Literally hundreds of physician groups and other investors are forming physician practice management companies with the hope of going public. But increased scrutiny from the Securities and Exchange Commission could make that more difficult.
Stricter accounting standards are needed, according to some analysts, who note that investors have been stung in recent months when physician practice management companies failed to meet earnings targets.
Partly as a result of those performance shortcomings, stock prices for practice management companies plummeted about 15% in 1996.
Tougher accounting rules could assure that only the best companies access the public markets and help investors and analysts more accurately project earnings for those that do.
"It is probably a good thing because there are a lot of companies that are looking to become public as a `quick flip.' They don't bring a lot of value to the practices they acquire," said Todd Richter of Dean Witter Reynolds in New York.
In fact, some argue that quick-buck artists have tarnished the image of the infant industry. Many practice management companies bring capital and management expertise that increase the efficiency and marketability of physician practices, but some appear to be little more than accounting gimmicks, said Larry Marsh, an analyst with Salomon Brothers in New York.
One specialty company recently went public after being in business for just four months, raising millions of dollars worth of stock for physicians who contributed their practice revenues, which were worth much less, Marsh said.
"I think doctors see some of these PPM vehicles as get-rich-quick schemes," said Marsh, who published a list of ploys physician practice management firms sometimes use to pump up stock prices (See box).
It often takes some time for accounting rules to catch up with new industries, and physician practice management poses particular challenges.
One is the unusual relationship between management companies and affiliated practices. Corporate-practice-of-medicine laws in most states bar companies from owning practices and employing physicians or dentists. So companies typically sign long-term management service agreements of up to 40 years with physician-owned practices.
Some companies consolidate practice revenues under their books, arguing that the practices are akin to subsidiaries. But the SEC has objected, saying consolidation implies control that doesn't exist.
The Emerging Issues Task Force, which sets standards for the accounting industry, is developing guidelines under which companies could consolidate revenues if they have a controlling financial interest in the physician practices. The SEC is likely to follow those guidelines.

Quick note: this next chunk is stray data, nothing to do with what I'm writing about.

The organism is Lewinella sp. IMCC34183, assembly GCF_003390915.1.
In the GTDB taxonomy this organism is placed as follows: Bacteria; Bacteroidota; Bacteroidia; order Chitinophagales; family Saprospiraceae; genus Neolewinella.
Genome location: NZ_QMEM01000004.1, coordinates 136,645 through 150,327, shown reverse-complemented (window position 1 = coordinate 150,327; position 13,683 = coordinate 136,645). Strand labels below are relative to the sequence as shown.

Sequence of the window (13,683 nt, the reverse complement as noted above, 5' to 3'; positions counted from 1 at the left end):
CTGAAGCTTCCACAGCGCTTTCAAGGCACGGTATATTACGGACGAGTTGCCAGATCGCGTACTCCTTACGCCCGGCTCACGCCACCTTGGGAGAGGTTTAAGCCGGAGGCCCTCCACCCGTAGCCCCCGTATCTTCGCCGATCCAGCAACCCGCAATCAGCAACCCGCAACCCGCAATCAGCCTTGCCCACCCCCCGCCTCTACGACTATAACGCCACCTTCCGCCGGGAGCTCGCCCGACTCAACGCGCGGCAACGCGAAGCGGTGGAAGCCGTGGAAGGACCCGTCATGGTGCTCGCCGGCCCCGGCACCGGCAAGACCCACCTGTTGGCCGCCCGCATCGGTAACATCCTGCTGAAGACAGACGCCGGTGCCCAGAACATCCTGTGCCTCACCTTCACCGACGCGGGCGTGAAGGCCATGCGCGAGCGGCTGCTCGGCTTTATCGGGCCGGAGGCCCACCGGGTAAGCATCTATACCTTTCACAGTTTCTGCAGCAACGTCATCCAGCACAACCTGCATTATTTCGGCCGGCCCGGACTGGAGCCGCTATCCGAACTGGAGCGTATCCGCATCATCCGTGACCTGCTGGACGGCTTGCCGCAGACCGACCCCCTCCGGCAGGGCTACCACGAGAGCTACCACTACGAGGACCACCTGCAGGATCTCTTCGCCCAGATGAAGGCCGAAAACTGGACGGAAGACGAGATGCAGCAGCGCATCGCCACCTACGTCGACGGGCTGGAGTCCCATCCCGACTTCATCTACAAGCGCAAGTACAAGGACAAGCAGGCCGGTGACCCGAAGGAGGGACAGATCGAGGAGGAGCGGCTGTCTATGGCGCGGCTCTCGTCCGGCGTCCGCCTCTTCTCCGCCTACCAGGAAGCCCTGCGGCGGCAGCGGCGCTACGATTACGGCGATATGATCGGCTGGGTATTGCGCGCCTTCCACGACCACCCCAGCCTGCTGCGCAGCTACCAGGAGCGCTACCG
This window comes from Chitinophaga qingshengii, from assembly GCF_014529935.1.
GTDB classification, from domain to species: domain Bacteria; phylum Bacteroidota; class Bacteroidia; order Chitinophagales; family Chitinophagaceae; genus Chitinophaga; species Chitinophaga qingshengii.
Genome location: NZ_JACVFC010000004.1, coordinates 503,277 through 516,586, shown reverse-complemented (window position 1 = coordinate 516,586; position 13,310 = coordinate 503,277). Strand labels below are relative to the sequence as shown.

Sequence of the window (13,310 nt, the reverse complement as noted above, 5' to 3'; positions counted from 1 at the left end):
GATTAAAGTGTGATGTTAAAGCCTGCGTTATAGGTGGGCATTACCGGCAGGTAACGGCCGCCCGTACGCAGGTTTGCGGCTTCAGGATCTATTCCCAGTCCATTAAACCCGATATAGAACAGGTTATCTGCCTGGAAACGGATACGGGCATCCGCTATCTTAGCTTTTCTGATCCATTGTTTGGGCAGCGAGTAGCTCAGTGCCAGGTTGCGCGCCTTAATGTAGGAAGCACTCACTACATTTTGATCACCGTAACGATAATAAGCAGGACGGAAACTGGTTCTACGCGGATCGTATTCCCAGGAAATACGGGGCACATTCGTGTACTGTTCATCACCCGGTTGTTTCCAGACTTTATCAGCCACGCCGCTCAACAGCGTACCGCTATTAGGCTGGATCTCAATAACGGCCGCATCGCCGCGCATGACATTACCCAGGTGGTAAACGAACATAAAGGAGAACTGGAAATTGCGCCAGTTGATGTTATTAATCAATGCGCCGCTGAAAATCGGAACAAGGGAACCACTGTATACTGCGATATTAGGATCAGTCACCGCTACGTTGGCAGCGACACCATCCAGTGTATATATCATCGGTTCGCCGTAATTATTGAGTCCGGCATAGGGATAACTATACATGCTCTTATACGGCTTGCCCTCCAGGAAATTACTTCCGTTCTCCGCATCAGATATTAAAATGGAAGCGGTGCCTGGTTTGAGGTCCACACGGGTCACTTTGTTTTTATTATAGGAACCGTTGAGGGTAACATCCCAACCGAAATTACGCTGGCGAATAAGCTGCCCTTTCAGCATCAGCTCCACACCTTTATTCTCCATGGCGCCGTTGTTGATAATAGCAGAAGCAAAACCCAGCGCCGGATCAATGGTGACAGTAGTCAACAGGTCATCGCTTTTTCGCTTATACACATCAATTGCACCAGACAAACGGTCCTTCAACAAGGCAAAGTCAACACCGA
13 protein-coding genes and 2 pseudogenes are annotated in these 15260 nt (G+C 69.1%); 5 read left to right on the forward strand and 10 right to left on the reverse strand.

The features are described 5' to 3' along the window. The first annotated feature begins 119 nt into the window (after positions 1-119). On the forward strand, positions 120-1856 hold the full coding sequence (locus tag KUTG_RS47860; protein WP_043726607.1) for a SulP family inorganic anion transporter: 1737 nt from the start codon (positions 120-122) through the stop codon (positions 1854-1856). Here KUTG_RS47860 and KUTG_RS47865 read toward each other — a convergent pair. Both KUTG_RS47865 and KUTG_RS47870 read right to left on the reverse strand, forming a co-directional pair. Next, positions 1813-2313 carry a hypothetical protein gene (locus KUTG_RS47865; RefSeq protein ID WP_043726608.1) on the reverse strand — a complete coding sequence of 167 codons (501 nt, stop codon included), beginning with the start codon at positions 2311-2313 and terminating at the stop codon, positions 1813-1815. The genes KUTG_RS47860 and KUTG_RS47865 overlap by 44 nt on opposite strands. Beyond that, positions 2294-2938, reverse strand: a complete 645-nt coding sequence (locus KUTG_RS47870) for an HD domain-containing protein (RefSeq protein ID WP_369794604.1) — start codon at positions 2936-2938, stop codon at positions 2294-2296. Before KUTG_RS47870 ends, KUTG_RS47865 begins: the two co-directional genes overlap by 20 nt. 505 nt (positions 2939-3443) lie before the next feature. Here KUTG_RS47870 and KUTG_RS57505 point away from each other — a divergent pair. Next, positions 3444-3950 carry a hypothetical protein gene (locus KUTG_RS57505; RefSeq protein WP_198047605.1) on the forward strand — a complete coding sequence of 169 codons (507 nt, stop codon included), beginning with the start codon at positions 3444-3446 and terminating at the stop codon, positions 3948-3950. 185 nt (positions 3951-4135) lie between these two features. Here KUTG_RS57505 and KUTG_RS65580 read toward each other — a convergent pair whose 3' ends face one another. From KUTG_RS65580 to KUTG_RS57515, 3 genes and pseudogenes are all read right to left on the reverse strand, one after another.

Under study are several ways companies could demonstrate control, including:
Unilateral authority over who owns stock in the medical practice.
Unilateral authority over all nonmedical decisions including pricing, contract negotiations and budgets.
A long-term contractual agreement that is not terminable by the practice except for default or bankruptcy of the management company.
Unilateral control over physician compensation.
The right to establish guidelines regarding physician employment and termination.
The task force is expected to complete the guidelines in several months.
The difference between consolidating and not consolidating is significant, said Woody Grossman, a partner at Price Waterhouse in Houston. Companies that report only their management fees take longer to meet revenue thresholds established by underwriters of initial public offerings, he said. That means a company could have to wait longer to go public.
A greater issue, according to some accountants, is that without consolidation, it's more difficult for companies to buy practices using stock as currency. Such pooling-of-interest transactions can be cheaper than paying cash.
However, companies such as Nashville-based PhyCor have grown nicely without pooling, Marsh noted.
Another hot issue with the SEC has been goodwill, the intangible value that companies pay for physician practices. Companies historically amortized goodwill over periods of as long as 40 years, but the SEC has been pushing to shorten that time to 10 years. Often, the compromise is 20 to 25 years, said Kurt Miller, a partner at Price Waterhouse.
Shorter amortization means companies have to take larger annual charges, which lowers earnings projections, deflating those all-important stock prices.
To make up for quicker amortization, companies will have to increase practice revenues or lower purchase prices by as much as 25%, according to some sources.
"In the trenches, it's a monumental fight," Miller said.